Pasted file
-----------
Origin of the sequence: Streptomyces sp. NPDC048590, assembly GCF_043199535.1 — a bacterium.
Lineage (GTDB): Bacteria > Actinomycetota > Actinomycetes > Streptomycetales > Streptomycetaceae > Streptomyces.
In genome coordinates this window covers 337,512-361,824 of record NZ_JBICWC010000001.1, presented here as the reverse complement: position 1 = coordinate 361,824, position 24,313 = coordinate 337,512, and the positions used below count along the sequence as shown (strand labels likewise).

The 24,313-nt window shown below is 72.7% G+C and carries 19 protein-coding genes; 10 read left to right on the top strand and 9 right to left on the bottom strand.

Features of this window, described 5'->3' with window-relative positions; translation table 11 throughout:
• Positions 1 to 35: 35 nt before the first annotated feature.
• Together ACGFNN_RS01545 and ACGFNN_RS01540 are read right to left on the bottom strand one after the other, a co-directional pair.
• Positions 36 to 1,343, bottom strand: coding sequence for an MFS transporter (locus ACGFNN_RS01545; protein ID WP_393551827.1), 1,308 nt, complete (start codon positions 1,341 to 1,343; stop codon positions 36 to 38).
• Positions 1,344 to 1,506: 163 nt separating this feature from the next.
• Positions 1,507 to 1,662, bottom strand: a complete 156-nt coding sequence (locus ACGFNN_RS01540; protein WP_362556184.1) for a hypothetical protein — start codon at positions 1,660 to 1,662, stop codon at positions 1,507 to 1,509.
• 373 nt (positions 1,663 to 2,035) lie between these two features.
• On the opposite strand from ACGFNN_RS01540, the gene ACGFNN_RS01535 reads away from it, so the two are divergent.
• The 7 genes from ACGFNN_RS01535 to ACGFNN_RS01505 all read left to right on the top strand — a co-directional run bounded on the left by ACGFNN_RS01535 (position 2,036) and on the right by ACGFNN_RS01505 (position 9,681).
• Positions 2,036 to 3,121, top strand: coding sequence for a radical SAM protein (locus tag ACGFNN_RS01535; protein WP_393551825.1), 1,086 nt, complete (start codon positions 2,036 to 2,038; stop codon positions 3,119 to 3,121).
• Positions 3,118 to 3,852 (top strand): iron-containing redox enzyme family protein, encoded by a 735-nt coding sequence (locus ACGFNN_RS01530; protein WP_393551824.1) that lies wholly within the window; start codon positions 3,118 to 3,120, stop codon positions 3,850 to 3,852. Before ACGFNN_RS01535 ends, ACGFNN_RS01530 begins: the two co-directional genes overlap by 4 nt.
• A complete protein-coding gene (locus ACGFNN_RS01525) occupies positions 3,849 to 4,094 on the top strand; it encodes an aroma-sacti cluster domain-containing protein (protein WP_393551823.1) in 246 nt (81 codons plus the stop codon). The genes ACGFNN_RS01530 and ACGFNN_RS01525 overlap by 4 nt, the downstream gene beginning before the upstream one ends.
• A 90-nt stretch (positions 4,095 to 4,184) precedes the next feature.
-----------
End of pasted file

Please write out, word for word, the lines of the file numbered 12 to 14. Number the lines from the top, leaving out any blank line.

• On the opposite strand from ACGFNN_RS01540, the gene ACGFNN_RS01535 reads away from it, so the two are divergent.
• The 7 genes from ACGFNN_RS01535 to ACGFNN_RS01505 all read left to right on the top strand — a co-directional run bounded on the left by ACGFNN_RS01535 (position 2,036) and on the right by ACGFNN_RS01505 (position 9,681).
• Positions 2,036 to 3,121, top strand: coding sequence for a radical SAM protein (locus tag ACGFNN_RS01535; protein WP_393551825.1), 1,086 nt, complete (start codon positions 2,036 to 2,038; stop codon positions 3,119 to 3,121).